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Towards A More Just And Beautiful World

This article originally appeared in the April 2016 issue of Maui Vision Magazine.

Excuse me while I revel in Bernie Sanders’ stunning win in Michigan when this was written. In the coming weeks, hopefully the Bern will sweep many more states. Clearly the biggest upset in primary history, the Sanders victory, not unlike the Trump phenomenon, signals a sea change in American politics.

1. Money ain’t what it used to be. Jeb was supposed to cruise to a coronation on a tide of megabucks. Hillary was “inevitable” with her estimated $2.5 billion war chest full of insider loot. But Bernie has 5 million supporters!
2. Guns, Gays and God? That dawg don’t hunt anymore. The old themes that used to manipulate the masses have lost their punch. Instead, people are concerned about lost jobs, lost wages, lost opportunities.
3. Issues matter: economic reform and social justice matter. The elites still favor big trade deals, but working people know that flipping burgers doesn’t pay the bills and that cheap goods don’t make up for a living wage.
4. The millennials, never blinded by TV glare, sought information online; so they missed the boob tube brainwashing. Social media provides wider coverage, deeper analysis and the ability to share insights with an online community of activists – all the way from Truckers for Trump to Bern firebrands.
5. People are following the trail of $$ breadcrumbs. Bill and Hillary received $153 million in mostly corporate speaking fees. Asked about taking big checks, Hill replied, “That’s what they offered.” Really? And they ask for nothing in return?
6. Character matters. As Sanders’ photos spilled over from Facebook to mainstream media, people saw a man who had walked his talk all his life; a man in touch with working people and who truly cares.
7. Media bias is pathetic and predictable. CBS, CNN, Fox, even MSNBC, love Trump as he drives ratings and brings in $$. They disdain Bernie, ‘the socialist.’ In 2015, ABC aired 240 minutes on the 2016 election: 80 minutes on Trump, but a mere 20 seconds on Sanders.

Behind and beyond the social-political dynamics is vision – what can be seen as a better, more livable future. Away from the political spotlight, thousands of climate activists are fighting against fracking, and for carbon taxes and real change to save the planet. They are advancing a more just, equitable, greener and healthier world; a world free from poisons, pesticides and other health-degrading products.

In our state, the Hawaii Alliance for Progressive Action (HAPA) recently brought the Global Summit for Food Justice to the islands. Their Kuleana Academy is training a new generation of political candidates who are more connected to their communities and more sensitive to the rights of nature and Hawaiian issues.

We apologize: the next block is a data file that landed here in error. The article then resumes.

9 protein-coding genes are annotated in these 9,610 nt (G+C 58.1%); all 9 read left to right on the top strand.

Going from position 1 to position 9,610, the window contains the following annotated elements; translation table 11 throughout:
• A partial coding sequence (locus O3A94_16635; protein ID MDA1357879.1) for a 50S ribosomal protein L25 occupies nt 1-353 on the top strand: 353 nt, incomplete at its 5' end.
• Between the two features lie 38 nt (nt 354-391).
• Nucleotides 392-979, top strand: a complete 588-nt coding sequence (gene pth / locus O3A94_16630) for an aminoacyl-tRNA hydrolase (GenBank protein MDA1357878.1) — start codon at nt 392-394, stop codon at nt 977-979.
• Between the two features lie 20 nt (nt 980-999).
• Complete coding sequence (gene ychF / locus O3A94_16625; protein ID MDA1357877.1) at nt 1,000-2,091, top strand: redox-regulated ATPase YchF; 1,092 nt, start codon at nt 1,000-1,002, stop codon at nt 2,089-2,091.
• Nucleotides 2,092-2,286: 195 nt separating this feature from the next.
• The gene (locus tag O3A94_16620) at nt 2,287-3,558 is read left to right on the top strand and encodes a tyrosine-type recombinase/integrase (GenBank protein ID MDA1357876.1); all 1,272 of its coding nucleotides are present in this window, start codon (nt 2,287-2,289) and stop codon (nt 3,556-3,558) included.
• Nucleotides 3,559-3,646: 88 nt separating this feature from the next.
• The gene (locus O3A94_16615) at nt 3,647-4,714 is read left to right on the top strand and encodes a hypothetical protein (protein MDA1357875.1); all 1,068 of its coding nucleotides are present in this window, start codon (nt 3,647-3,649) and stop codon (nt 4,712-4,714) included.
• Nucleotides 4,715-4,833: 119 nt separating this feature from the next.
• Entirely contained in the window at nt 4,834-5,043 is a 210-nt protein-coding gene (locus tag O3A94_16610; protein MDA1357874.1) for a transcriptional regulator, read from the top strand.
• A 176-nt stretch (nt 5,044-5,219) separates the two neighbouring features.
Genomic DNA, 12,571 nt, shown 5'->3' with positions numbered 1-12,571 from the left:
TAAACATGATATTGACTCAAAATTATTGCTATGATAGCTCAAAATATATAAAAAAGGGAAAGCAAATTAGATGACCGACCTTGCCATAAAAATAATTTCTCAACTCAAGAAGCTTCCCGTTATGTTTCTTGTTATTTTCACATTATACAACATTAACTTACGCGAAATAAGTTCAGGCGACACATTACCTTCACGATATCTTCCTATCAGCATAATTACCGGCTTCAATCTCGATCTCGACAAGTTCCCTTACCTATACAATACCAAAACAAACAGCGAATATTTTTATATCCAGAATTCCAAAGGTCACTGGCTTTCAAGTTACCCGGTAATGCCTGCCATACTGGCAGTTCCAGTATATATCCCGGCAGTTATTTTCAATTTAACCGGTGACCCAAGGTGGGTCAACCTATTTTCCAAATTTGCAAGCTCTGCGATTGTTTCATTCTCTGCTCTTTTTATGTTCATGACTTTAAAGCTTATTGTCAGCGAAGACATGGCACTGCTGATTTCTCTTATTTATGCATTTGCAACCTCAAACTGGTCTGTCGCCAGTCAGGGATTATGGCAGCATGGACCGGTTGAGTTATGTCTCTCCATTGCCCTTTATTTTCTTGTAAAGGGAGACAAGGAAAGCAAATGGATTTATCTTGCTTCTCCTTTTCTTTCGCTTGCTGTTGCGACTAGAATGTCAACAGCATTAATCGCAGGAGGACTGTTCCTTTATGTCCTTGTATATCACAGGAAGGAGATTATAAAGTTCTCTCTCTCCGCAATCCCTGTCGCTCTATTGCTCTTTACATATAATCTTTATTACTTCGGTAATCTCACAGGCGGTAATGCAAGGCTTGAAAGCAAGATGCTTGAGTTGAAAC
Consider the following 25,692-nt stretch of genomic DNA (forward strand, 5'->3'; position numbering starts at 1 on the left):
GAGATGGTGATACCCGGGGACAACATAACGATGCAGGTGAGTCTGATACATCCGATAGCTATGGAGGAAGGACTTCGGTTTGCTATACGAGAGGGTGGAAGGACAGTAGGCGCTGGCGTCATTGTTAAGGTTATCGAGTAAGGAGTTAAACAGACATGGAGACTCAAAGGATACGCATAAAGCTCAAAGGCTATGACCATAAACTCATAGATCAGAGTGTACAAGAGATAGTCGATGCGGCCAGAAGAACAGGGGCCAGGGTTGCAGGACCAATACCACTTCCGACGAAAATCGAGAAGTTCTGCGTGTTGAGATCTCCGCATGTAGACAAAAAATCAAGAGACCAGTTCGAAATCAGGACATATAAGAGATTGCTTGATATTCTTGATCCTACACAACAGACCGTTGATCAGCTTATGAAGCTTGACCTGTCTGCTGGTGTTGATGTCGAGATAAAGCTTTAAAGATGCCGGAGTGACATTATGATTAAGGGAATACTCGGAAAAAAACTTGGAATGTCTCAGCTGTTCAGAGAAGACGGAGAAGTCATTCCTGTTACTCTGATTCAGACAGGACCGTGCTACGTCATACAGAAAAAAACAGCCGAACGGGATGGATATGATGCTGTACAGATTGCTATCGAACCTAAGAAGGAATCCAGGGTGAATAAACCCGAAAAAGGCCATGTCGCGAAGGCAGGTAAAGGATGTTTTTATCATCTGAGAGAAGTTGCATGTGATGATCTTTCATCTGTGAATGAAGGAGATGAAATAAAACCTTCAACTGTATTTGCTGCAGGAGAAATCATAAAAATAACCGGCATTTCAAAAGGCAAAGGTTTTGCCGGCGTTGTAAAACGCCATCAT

HAPA founder and Kauai progressive councilman, Gary Hooser, has called for an end to research crops that provide zero food for local consumption while they pollute our environment and damage our health. “We must put feeding ourselves and protecting our communities’ health and environment first.”

In a similar spirit, Maui Tomorrow Foundation just published a visionary report – Malama ‘Aina: A Conversation About Maui’s Farming Future. This 50-page document is part of the Foundation’s ongoing commitment to sustainable development and the maintenance of Maui’s rural lifestyle.

The report begins with an overview of Maui’s central valley and the sugar era; then makes the case for a future that grows a healthy economy based of food, fuel and fiber production, geared to meet local needs but also for export crops. This comprehensive study considers climate change, soil conditions, use of existing HC&S resources, retrofitting cane operations in a transition to regenerative agriculture, livestock management, and the potential for huge growth in farm employment.

The full report is on the website. It is a brilliant vision that will deepen and widen the debate about Maui’s future. Prepared by Permaculture Design International LLC and written by Jenny Pell, the report is based on discussions with ranchers, conventional and organic farmers, and native Hawaiians.

The spirit of the document is explained in the introduction, with a definition from Puanani Rogers: “Malama ‘aina – care for and nurture the land so it can give back all we need to sustain life for ourselves and our future generations.”

This report should be viewed as a first draft toward a more just and beautiful Maui. Join the conversation. Your new world is emerging beautifully.

Mark Sheehan is a founding board member of Maui Tomorrow, a health advocate, and a licensed real estate broker. Contact:

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